Given this definition, it is striking just how many religious people are atheists. Buddhists and some schools of Hinduism, along with Mormons.
The language is taken to fit the pattern of Atheistic polemics, and without paying any heed to the point of the entire post, the lazy reader may mistakenly assume that the author is herself/himself an Atheist.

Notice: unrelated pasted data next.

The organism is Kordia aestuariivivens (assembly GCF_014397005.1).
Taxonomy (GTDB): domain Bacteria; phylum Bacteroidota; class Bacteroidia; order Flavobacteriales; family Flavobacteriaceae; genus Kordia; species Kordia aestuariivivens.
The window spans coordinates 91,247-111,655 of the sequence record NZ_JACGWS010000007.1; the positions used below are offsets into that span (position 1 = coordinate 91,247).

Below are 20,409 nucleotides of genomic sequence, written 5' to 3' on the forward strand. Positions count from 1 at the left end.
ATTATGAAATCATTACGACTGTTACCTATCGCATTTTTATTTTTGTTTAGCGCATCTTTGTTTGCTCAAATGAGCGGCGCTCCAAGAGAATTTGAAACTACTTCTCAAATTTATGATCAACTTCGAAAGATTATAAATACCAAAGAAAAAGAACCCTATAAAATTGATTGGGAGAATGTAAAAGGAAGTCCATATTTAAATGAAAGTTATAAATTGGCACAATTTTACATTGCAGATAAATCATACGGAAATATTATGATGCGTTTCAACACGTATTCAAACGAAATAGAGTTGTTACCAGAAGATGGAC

This laziness is symptomatic of a much more profound problem to which I will now, as a closing point, draw attention. The facile dismissal of Christianity as a philosophy which, though it ought to be considered at least on a par with Naturalism, is thought to be inferior to Naturalism, is far too slick. The treatments of Christianity in such books as The God Delusion are simply intended to strip Religion, particularly Christianity, of its intellectual credibility in the eyes of the public, and not to professionally and responsibly offer arguments against it which can be taken seriously by those intelligent persons who believe it to be true. In a future post I hope to develop an informal argument intended to evaporate the presumption that Christianity is less credulous than Naturalism. For now, I only note in passing that the cause of my being labelled an Atheist is lazy readers, and the popularity of lazier rhetorical one-liners, both of which indicate that there is a profound problem with the dialectic between Christianity and Naturalism in the culture wars today.